Citizenship, Freedom and Gender in Morocco

Award Year: 
Project Director(s): 

Chouki El Hamel, Professor of History, History (SHPRS)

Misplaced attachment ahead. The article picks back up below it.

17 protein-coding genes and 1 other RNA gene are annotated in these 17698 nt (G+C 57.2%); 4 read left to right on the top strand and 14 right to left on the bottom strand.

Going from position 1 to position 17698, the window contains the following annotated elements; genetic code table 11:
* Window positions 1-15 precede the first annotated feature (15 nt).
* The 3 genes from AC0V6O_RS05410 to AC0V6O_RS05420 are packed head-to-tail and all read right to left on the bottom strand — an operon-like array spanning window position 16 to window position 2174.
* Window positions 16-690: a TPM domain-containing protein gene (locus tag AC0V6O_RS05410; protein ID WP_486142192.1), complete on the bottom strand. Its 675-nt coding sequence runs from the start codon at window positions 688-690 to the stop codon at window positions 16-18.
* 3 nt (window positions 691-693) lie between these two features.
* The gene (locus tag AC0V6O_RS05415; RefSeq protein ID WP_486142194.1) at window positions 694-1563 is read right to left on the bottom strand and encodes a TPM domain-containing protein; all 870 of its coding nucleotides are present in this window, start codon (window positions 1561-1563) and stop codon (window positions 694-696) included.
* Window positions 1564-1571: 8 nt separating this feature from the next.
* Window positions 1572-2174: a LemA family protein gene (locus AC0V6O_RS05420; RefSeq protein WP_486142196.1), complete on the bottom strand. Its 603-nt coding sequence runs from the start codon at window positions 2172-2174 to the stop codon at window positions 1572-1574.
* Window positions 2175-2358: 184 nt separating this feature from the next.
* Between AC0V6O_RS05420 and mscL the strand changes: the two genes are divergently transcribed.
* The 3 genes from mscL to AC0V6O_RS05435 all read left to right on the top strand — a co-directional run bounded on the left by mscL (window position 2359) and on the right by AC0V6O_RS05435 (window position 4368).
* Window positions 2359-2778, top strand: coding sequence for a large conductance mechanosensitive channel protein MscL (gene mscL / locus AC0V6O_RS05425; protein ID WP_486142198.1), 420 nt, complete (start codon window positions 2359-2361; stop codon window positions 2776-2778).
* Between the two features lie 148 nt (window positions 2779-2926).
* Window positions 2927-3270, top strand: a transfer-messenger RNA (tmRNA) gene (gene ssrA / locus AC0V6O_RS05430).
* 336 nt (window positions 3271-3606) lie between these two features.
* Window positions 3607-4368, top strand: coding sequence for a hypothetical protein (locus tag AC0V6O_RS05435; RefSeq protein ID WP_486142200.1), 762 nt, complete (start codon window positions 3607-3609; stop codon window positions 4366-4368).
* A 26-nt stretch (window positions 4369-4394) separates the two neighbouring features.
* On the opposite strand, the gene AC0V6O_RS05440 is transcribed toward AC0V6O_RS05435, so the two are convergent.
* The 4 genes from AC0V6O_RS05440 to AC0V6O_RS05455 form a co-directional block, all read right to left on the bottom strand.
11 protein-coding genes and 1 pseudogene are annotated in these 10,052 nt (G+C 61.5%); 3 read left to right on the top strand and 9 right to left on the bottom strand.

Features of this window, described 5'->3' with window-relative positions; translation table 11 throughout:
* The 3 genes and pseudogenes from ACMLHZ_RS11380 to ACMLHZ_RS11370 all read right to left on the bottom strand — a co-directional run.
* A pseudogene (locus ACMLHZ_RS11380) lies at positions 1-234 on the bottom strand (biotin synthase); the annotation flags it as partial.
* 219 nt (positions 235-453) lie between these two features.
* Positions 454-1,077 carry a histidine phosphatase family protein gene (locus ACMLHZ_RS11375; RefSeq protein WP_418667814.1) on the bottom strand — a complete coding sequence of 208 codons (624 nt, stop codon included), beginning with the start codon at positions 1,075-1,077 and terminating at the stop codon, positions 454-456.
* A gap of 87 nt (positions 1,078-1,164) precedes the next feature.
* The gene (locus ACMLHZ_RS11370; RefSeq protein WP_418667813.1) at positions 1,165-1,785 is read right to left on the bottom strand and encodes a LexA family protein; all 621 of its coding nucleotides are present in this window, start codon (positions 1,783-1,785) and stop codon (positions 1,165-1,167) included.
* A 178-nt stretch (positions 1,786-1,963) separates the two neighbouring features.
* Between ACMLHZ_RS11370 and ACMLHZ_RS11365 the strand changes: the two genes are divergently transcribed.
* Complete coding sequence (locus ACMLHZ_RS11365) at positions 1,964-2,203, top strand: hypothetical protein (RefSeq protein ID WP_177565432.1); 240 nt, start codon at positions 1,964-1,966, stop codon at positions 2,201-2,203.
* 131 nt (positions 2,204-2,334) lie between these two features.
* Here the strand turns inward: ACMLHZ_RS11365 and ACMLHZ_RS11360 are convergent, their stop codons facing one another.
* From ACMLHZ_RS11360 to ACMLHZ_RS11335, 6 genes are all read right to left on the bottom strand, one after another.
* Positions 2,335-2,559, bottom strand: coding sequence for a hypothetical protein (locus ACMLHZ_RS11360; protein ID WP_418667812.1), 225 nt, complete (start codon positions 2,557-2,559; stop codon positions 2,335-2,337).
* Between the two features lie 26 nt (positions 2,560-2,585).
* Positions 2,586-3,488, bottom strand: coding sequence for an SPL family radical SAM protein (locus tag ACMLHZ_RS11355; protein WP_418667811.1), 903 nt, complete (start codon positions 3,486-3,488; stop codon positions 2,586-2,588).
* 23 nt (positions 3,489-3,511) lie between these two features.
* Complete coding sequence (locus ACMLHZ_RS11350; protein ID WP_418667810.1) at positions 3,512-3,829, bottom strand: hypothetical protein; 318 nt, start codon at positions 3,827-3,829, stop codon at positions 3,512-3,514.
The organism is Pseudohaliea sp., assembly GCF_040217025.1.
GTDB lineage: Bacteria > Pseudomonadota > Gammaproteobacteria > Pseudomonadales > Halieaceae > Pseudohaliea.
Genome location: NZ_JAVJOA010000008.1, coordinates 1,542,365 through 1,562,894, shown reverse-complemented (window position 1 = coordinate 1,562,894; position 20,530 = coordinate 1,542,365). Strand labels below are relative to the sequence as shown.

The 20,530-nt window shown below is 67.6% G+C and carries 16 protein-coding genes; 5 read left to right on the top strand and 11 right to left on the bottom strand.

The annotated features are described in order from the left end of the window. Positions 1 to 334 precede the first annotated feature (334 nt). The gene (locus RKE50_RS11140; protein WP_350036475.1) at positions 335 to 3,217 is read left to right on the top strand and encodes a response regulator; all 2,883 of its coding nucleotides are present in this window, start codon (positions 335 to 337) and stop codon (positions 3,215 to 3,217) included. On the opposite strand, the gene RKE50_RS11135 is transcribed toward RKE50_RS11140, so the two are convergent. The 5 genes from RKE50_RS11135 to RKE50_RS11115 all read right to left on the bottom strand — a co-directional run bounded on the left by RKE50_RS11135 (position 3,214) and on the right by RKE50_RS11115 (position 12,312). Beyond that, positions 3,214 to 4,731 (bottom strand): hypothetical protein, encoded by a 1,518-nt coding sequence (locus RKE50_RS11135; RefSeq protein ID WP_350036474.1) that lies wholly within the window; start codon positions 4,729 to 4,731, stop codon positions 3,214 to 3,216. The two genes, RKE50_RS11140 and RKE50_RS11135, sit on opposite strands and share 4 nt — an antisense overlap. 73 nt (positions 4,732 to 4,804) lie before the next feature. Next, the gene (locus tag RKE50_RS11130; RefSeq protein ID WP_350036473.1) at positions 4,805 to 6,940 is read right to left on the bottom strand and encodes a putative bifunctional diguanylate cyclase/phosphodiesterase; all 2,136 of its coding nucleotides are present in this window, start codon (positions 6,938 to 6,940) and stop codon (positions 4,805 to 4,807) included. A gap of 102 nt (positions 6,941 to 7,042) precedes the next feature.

This seed grant will illuminate the connections between Kharbusha’s protest (arguably the first female modern political prisoner), which occurred on the eve of colonial rule, and the call to reform the Mudawwana (Code of Personal Status) in 1993. Both events demonstrate multiple aspects of women’s agency that challenged the traditional Moroccan restrictions of women’s rights and individual freedoms. They represent endpoints of a longer and complicated sequence of events and processes that demonstrate the fight for rights within the power structure of patriarchy. The case of Kharbusha is evidence of the emancipatory expressions of an indigenous Moroccan public discourse, which preceded the Western ideas of citizenship and individual rights and is a part of an ongoing struggle for political and social freedoms in Morocco. Indeed, major political and social concerns that continue to shake North Africa today revolve around two contrasting political philosophies: liberal and secularist and traditionalist. The secularist discourse (here it underlines the civil society of citizens) is often wrongly regarded as a consequence of the colonial encounter and focuses on the language of the civil rights of citizens. The traditionalist discourse favors an identity and legal codes based on religious references and some of its tenets explicitly contradict the concept and practice of individual rights. The traditionalist discourse has, in recent decades, become highly politicized and identified with Islamic political parties in all of North Africa. Often these two political philosophies collide in a struggle for political power and authority, thus creating the tensions that have played out and continue to play out in North Africa.  The chief purpose of this research is to examine the issue of gender relations that is at the heart of the ideas on liberty and social justice in their Moroccan historical context.

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